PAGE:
I have a clear plastic ball with some electronics inside. When bounced, LEDs flash on and off. I suspect that it contains a piezoelectric crystal and I would love to know how it operates.
Vincent B. Maier
Actually the 'flash-when-bounced' ball works on a much simple principle than what you suspected. I happened to have one of these balls at home so I took some photos for you - picture is worth a thousand words. So here it is:
is the ball from far,
zoom into the electronics inside the ball. One can see the microchip and battery at the bottom and to the left, transparent domed thing is a LED (Light Emitting Diode) at the middle top and the activation spring on the upper right.
zoom into the activation mechanism: basically one end of the contact switch is just a loose spring with another contact being a rigid rod in the middle of the spring.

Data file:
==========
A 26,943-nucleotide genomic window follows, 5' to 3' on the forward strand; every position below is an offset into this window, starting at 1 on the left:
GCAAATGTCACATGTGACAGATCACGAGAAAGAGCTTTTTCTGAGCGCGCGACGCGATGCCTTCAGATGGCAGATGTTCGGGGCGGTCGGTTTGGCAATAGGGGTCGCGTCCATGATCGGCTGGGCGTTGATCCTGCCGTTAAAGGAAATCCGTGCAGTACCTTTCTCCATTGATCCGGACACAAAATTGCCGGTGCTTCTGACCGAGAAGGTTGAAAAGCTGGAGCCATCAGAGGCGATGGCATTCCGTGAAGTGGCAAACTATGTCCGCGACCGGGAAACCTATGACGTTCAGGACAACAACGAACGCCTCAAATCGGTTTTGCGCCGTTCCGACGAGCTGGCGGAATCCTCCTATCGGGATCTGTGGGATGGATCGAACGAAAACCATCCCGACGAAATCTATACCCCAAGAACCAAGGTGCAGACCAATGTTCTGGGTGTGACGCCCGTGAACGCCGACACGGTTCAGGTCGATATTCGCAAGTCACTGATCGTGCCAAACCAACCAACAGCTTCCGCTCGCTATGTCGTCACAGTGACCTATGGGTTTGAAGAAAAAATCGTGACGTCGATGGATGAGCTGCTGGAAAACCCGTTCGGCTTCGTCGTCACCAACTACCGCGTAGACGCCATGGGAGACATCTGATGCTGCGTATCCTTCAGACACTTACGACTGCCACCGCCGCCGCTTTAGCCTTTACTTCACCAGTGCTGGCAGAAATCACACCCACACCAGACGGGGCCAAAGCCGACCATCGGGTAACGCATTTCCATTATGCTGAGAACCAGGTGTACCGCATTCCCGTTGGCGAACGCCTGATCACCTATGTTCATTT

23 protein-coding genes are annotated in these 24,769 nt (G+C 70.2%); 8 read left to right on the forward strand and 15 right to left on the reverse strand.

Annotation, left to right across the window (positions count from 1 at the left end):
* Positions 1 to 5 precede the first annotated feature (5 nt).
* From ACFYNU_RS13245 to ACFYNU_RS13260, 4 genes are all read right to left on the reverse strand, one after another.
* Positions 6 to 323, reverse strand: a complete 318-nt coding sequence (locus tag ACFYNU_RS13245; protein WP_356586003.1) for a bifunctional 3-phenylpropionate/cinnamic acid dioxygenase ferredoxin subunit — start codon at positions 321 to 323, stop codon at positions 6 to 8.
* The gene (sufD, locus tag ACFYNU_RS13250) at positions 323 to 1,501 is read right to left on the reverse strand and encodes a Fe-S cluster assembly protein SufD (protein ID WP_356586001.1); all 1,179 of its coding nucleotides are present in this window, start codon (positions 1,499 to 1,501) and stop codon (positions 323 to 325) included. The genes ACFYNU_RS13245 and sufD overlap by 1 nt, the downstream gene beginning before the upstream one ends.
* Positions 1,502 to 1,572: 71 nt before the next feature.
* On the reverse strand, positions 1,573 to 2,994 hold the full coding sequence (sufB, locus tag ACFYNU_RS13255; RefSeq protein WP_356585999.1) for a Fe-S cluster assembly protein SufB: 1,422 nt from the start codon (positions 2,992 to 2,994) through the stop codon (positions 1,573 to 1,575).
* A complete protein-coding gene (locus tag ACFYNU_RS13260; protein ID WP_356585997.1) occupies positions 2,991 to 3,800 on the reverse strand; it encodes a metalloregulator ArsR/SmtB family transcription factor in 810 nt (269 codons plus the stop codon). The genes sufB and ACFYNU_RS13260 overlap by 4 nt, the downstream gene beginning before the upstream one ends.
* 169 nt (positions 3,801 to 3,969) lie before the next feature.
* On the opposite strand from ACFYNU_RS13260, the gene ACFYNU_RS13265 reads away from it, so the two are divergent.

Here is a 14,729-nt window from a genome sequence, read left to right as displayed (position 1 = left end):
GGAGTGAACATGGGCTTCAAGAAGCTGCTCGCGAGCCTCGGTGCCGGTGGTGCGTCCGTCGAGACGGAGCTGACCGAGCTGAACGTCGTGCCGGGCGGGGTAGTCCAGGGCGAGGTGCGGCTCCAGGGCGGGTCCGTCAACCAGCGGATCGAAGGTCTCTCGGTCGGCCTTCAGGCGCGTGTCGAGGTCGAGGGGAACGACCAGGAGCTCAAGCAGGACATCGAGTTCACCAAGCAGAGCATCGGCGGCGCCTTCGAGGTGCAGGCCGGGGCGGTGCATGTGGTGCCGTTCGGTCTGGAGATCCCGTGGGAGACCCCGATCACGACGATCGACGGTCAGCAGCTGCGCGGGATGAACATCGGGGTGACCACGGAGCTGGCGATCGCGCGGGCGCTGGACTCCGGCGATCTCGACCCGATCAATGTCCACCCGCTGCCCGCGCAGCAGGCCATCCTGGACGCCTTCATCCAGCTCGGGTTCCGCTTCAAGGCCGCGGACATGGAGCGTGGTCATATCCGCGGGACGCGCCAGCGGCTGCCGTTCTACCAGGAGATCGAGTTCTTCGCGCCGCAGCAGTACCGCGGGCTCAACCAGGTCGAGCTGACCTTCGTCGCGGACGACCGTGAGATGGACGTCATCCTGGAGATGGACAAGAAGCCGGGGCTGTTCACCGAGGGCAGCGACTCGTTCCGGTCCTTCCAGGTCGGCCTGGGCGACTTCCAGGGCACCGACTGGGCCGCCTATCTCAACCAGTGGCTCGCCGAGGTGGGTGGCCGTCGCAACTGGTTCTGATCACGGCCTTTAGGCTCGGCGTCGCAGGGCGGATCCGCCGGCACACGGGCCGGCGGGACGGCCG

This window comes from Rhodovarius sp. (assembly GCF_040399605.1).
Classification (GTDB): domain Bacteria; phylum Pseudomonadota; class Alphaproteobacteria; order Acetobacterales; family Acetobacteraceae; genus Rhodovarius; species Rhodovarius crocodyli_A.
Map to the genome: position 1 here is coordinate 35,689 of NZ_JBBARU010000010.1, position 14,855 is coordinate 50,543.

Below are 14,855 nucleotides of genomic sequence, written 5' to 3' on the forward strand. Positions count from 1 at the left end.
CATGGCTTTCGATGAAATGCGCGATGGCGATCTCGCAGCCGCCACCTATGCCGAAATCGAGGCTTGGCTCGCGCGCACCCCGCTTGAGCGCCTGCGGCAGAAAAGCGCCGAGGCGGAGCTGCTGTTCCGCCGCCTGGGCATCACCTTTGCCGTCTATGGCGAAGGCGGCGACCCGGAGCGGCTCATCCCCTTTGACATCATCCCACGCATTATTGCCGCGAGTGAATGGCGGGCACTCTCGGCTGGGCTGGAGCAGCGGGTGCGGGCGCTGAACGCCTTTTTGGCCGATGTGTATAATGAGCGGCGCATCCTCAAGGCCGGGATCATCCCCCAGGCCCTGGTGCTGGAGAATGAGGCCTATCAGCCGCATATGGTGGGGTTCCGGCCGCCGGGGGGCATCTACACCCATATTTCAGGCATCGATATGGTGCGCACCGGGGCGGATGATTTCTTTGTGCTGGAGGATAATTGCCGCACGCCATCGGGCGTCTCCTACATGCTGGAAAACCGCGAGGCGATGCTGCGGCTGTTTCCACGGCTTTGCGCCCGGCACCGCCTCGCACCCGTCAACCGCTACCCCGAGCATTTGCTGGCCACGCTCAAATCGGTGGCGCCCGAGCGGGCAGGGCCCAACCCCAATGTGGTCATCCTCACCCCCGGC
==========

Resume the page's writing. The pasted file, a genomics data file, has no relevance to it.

When you bounce the ball spring starts vibrating and in most cases it touches the middle rod. This establishes the contact that the microchip starts flashing the LEDs.
Other activation mechanisms are also possible. Two metal disks separated by a slight gap and mounted on the flexible holders are another configuration (suggested by Paul Walorski).
Piezoelectric crystal (material that produces potential difference as a result of applied mechanical stress) could be used for this purpose too, however, generally it is not used due to high cost.
Anton Skorucak, M.S. Physics, Founder of PhysLink.com
'Physicists like to think that all you have to do is say, these are the conditions, now what happens next?'